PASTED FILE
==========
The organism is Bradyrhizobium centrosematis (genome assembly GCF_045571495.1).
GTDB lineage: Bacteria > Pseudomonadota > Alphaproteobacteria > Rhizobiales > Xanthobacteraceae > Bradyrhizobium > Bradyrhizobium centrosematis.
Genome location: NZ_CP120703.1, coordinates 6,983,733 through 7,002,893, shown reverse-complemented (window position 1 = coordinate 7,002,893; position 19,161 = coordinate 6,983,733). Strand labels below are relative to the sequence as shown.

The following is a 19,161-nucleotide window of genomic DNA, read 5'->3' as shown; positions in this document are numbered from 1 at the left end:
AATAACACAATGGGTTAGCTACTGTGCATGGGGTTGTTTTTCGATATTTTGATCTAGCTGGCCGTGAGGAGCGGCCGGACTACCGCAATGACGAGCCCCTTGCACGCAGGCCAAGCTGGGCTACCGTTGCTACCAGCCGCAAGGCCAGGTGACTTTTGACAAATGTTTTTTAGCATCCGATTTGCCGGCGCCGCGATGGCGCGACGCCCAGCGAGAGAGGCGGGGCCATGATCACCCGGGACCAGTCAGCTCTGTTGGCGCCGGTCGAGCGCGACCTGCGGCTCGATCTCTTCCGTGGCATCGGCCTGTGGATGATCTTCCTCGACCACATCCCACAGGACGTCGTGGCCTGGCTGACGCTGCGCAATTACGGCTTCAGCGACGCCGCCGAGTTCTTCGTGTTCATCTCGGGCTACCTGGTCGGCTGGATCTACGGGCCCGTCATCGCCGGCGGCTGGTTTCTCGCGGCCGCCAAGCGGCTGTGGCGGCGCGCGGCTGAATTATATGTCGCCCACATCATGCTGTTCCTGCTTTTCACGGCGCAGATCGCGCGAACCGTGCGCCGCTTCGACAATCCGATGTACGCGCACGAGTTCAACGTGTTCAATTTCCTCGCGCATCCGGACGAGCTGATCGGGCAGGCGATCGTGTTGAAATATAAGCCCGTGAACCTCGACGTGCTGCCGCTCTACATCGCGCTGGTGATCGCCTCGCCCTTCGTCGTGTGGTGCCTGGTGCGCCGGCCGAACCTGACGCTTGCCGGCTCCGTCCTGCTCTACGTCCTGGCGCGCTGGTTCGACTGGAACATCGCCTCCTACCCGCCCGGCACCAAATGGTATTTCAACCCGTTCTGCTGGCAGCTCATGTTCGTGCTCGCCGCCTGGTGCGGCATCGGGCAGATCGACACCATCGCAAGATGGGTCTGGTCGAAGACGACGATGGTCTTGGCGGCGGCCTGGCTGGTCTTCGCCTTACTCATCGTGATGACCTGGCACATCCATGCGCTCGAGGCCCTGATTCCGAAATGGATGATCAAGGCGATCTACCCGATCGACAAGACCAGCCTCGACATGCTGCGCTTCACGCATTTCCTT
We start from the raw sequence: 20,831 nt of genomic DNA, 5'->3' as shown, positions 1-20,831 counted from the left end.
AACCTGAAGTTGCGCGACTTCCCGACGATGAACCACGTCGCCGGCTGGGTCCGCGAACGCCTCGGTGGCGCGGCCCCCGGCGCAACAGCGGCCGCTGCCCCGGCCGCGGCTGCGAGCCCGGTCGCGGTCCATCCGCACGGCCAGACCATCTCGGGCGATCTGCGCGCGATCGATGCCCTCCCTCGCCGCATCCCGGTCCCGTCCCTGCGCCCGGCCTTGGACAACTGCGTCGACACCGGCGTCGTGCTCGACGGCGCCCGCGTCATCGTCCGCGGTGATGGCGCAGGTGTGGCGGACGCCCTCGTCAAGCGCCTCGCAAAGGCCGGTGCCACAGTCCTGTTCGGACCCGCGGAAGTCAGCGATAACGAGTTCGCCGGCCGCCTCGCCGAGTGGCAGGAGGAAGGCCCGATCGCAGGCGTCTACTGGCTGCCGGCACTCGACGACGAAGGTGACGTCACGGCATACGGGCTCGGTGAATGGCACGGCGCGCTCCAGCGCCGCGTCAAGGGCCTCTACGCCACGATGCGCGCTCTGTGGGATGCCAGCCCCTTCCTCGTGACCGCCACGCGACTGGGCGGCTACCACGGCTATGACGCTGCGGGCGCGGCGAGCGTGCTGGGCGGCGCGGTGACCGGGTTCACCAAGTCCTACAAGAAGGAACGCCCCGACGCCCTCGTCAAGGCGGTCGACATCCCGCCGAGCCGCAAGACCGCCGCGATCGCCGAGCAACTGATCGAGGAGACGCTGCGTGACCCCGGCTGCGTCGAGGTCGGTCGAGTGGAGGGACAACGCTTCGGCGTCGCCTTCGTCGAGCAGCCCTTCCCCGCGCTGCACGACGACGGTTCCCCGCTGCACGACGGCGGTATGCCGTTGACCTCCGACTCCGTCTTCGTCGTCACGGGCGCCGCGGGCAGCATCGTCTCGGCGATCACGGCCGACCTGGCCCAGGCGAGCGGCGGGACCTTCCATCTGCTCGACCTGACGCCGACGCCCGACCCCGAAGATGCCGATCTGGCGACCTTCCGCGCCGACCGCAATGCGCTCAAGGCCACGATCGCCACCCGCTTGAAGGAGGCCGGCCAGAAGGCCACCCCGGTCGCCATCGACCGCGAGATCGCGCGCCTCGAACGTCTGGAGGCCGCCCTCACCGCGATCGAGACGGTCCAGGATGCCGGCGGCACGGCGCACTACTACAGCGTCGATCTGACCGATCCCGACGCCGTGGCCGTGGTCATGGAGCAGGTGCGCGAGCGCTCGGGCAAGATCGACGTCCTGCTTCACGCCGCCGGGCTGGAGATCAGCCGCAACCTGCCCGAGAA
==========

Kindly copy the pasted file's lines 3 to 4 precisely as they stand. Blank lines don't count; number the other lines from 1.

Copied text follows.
Genome location: NZ_CP120703.1, coordinates 6,983,733 through 7,002,893, shown reverse-complemented (window position 1 = coordinate 7,002,893; position 19,161 = coordinate 6,983,733). Strand labels below are relative to the sequence as shown.

The following is a 19,161-nucleotide window of genomic DNA, read 5'->3' as shown; positions in this document are numbered from 1 at the left end: